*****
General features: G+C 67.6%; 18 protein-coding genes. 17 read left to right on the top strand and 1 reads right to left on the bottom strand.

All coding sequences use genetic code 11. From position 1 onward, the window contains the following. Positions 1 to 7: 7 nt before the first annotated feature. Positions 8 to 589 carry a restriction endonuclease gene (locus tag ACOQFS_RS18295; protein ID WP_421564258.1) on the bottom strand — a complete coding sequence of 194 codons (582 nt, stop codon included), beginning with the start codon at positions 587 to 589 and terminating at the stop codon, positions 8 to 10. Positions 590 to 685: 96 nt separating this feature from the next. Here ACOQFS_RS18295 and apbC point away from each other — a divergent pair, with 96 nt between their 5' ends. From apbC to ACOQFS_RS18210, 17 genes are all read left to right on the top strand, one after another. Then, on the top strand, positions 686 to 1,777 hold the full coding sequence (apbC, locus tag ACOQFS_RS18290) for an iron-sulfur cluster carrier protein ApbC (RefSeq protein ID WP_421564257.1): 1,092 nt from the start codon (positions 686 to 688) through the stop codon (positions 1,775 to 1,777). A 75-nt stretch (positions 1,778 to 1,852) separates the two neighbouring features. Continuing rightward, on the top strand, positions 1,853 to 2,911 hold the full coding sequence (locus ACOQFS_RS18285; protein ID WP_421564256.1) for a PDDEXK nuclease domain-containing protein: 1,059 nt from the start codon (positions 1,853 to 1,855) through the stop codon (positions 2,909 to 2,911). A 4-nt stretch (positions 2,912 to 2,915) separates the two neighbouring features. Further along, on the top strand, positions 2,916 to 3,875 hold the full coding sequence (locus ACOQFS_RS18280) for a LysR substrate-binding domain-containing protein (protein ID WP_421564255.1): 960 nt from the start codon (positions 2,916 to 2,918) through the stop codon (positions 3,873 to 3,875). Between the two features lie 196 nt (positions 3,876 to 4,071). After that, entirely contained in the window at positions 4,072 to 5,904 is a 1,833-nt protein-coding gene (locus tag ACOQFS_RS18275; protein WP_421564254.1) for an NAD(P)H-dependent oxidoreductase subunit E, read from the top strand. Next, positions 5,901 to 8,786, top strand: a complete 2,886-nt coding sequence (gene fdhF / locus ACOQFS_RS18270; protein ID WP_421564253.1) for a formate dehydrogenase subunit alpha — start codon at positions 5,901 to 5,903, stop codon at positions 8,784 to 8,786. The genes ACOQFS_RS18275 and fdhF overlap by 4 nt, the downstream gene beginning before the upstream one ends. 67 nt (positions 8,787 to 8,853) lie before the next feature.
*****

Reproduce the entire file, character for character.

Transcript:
General features: G+C 67.6%; 18 protein-coding genes. 17 read left to right on the top strand and 1 reads right to left on the bottom strand.

All coding sequences use genetic code 11. From position 1 onward, the window contains the following. Positions 1 to 7: 7 nt before the first annotated feature. Positions 8 to 589 carry a restriction endonuclease gene (locus tag ACOQFS_RS18295; protein ID WP_421564258.1) on the bottom strand — a complete coding sequence of 194 codons (582 nt, stop codon included), beginning with the start codon at positions 587 to 589 and terminating at the stop codon, positions 8 to 10. Positions 590 to 685: 96 nt separating this feature from the next. Here ACOQFS_RS18295 and apbC point away from each other — a divergent pair, with 96 nt between their 5' ends. From apbC to ACOQFS_RS18210, 17 genes are all read left to right on the top strand, one after another. Then, on the top strand, positions 686 to 1,777 hold the full coding sequence (apbC, locus tag ACOQFS_RS18290) for an iron-sulfur cluster carrier protein ApbC (RefSeq protein ID WP_421564257.1): 1,092 nt from the start codon (positions 686 to 688) through the stop codon (positions 1,775 to 1,777). A 75-nt stretch (positions 1,778 to 1,852) separates the two neighbouring features. Continuing rightward, on the top strand, positions 1,853 to 2,911 hold the full coding sequence (locus ACOQFS_RS18285; protein ID WP_421564256.1) for a PDDEXK nuclease domain-containing protein: 1,059 nt from the start codon (positions 1,853 to 1,855) through the stop codon (positions 2,909 to 2,911). A 4-nt stretch (positions 2,912 to 2,915) separates the two neighbouring features. Further along, on the top strand, positions 2,916 to 3,875 hold the full coding sequence (locus ACOQFS_RS18280) for a LysR substrate-binding domain-containing protein (protein ID WP_421564255.1): 960 nt from the start codon (positions 2,916 to 2,918) through the stop codon (positions 3,873 to 3,875). Between the two features lie 196 nt (positions 3,876 to 4,071). After that, entirely contained in the window at positions 4,072 to 5,904 is a 1,833-nt protein-coding gene (locus tag ACOQFS_RS18275; protein WP_421564254.1) for an NAD(P)H-dependent oxidoreductase subunit E, read from the top strand. Next, positions 5,901 to 8,786, top strand: a complete 2,886-nt coding sequence (gene fdhF / locus ACOQFS_RS18270; protein ID WP_421564253.1) for a formate dehydrogenase subunit alpha — start codon at positions 5,901 to 5,903, stop codon at positions 8,784 to 8,786. The genes ACOQFS_RS18275 and fdhF overlap by 4 nt, the downstream gene beginning before the upstream one ends. 67 nt (positions 8,787 to 8,853) lie before the next feature.